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διὰ τοῦ θύματος τὴν ἔσπραξιν—‘for the sake of exacting the sacrifice’: διά is here used in the sense of ἕνεκα: see other passages in note on iv. 40, 2, δἱ ἀχθηδόνα. Dr Rutherford calls δἰ ἀχθηδόνα a late idiom betraying an adscript, but there seem enough instances to support it. For the order cf. i. 32, 2, μετἀ τῆς ξυμμαχίας τῆς αλτήσεως.

Λεῦκτρα—besides the well-known Leuctra in Boeotia, there were two towns in Peloponnesus so called, one s.w. of Sparta, on the coast near the Messenian border, the other N.W. to wards the district which afterwards belonged to Megalopolis; this latter is here meant. Λύκαιον—sc. ὄρος or ἱερόν; the neuter adjective applying to either; ch. 16, 32.

αἱ πόλεις—the Laconian cities; the allies were summoned later on. διαβατήρια—sc. ἱερά, the sacrifices for crossing the border; so ch. 116, 3. προὐχώρει—‘proved favourable’; Xen. Anab vi. 2, 21, ἴσως ἂν τὰ ἰερὰ προχωροίη ἡμῖν. γίγνεσθαι is used in the same way, as in ch. 55, 17. μέλλονταμῆνα would have been added but for the following parenthesis. Καρνεῖος—corresponding to Metageitnion at Athens; about August. The name was derived from the festival of Apollo Carneius. ἱερομήνια—‘a sacred period’, neuter plural, referring to the whole month, in which there were two festivals besides the Carneia. Elsewhere we have the feminine singular, as in iii. 56, 2; and it is read here by Stahl, as ‘the neuter plural must come from an adjective ἱερομήνιος which occurs nowhere, and Schol. Pind. Nem. iii. 4, uses ἱερομηνία of the entire month’ (F.).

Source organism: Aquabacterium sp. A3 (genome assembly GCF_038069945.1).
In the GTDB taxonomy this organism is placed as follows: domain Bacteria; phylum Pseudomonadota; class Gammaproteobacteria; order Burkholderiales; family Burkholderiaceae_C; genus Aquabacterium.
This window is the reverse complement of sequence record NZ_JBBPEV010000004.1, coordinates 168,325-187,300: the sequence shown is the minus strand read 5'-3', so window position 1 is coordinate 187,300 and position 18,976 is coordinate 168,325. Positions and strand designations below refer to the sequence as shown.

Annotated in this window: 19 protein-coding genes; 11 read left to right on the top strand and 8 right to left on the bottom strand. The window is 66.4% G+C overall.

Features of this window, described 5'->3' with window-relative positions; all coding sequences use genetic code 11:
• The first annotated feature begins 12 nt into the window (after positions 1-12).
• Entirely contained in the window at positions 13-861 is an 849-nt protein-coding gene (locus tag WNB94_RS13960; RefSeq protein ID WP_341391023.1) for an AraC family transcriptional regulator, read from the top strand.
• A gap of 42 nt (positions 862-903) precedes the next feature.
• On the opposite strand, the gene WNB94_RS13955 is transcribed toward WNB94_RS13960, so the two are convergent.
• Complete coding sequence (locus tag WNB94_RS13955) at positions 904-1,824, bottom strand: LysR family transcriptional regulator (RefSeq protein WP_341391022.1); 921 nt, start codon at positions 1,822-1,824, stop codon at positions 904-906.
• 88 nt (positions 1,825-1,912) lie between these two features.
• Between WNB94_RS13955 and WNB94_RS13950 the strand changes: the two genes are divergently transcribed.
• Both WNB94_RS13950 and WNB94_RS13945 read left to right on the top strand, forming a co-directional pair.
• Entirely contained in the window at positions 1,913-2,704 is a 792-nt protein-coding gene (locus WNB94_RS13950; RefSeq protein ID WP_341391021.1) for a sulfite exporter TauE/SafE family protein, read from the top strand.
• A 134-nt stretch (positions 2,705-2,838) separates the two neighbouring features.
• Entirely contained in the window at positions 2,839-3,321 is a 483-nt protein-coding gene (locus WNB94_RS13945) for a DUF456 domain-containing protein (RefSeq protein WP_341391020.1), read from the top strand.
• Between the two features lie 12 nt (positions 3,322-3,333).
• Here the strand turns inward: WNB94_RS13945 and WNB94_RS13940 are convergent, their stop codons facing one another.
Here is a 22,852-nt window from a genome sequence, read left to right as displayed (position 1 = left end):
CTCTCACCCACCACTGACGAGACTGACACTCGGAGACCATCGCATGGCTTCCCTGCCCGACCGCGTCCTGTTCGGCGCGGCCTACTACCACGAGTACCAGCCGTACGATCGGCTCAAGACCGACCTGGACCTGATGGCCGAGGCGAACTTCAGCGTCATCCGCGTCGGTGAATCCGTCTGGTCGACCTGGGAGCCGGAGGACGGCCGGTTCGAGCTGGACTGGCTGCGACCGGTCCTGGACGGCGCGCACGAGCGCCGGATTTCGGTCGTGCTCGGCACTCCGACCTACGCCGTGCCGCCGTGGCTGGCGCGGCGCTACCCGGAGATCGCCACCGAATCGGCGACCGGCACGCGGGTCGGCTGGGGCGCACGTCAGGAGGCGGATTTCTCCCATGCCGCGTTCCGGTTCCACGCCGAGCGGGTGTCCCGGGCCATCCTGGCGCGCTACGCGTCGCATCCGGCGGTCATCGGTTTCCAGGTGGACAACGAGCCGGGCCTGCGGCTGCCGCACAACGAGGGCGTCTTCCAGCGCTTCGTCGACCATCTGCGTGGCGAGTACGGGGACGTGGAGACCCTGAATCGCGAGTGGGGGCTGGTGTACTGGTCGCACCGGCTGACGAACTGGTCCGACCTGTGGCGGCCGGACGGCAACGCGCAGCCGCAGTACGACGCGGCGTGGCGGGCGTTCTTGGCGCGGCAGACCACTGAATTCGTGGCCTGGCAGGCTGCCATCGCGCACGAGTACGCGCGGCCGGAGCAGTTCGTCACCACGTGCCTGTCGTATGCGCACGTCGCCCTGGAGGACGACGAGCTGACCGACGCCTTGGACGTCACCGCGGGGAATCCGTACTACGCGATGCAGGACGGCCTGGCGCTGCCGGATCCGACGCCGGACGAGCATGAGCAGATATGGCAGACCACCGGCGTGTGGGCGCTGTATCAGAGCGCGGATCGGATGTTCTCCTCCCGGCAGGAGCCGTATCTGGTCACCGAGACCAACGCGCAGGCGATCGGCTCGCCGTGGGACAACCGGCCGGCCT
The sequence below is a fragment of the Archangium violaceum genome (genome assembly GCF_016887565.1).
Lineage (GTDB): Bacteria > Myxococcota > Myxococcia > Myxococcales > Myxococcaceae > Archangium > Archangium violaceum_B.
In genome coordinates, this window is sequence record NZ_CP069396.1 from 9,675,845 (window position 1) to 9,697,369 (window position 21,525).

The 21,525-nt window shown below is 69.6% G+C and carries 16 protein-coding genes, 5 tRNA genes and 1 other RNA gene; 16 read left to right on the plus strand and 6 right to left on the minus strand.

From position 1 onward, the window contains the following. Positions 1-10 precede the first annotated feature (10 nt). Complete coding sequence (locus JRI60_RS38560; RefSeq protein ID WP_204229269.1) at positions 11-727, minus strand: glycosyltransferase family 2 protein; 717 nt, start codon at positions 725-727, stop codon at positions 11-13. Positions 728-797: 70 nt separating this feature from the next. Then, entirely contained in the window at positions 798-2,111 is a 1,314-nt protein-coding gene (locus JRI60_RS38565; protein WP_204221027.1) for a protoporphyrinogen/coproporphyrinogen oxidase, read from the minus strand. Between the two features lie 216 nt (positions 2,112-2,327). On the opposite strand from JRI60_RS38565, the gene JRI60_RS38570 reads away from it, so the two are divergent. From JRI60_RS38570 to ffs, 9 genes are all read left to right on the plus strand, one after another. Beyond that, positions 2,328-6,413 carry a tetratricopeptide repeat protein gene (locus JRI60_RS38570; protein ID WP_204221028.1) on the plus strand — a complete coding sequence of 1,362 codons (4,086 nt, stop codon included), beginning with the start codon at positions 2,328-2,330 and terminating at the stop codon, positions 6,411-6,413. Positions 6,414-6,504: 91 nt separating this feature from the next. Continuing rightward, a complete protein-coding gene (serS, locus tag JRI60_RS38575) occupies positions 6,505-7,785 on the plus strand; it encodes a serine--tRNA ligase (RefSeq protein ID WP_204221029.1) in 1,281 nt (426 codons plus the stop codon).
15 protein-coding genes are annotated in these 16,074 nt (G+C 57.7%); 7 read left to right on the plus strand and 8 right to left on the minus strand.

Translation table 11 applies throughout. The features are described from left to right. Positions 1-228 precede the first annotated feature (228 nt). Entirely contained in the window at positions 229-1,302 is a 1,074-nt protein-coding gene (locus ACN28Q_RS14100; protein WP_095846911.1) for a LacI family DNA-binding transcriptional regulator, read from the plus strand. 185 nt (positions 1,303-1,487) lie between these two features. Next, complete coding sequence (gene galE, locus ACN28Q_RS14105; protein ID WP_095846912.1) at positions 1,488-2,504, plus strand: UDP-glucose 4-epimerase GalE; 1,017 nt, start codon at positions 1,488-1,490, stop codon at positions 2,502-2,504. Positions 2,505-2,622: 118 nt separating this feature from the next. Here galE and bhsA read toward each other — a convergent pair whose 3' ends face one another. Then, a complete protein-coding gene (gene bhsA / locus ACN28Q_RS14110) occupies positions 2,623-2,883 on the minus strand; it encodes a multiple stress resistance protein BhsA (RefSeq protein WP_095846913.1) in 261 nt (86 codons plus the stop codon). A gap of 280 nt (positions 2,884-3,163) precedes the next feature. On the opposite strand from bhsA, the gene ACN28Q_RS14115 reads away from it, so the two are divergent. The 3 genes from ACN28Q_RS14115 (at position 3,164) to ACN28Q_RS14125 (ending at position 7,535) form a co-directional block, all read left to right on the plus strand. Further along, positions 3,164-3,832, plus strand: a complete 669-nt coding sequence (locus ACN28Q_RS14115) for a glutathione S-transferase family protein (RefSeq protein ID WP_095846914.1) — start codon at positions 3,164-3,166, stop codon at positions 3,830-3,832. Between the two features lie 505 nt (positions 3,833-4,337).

τετράδιφθίνοντος—apparently ‘on the fourth day from the end’, like τετάρτῃ ch. 19, 2: but see Lid. and Scott, μήν. ἄγοντες— ‘keeping this day all the time’, i.e. calling every day that the expedition lasted the 27th of the month before Carneius. This explanation, now accepted by all, is due to Grote, who shows (ch. 56) that such tricks with the calendar were by no means unknown. Other explanations formerly suggested were ‘marching during this day’ or ‘though they always observed this day’ while πάντα τὸν χρόνον was diversely joined with ἄγοντες or ἐσέβαλον (v. l. ἐσέβαλλον).

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hide References (5 total)
  • Commentary references from this page (5):
    • Thucydides, Histories, 1.32
    • Thucydides, Histories, 3.4
    • Thucydides, Histories, 3.56
    • Thucydides, Histories, 4.40
    • Thucydides, Histories, 6.2
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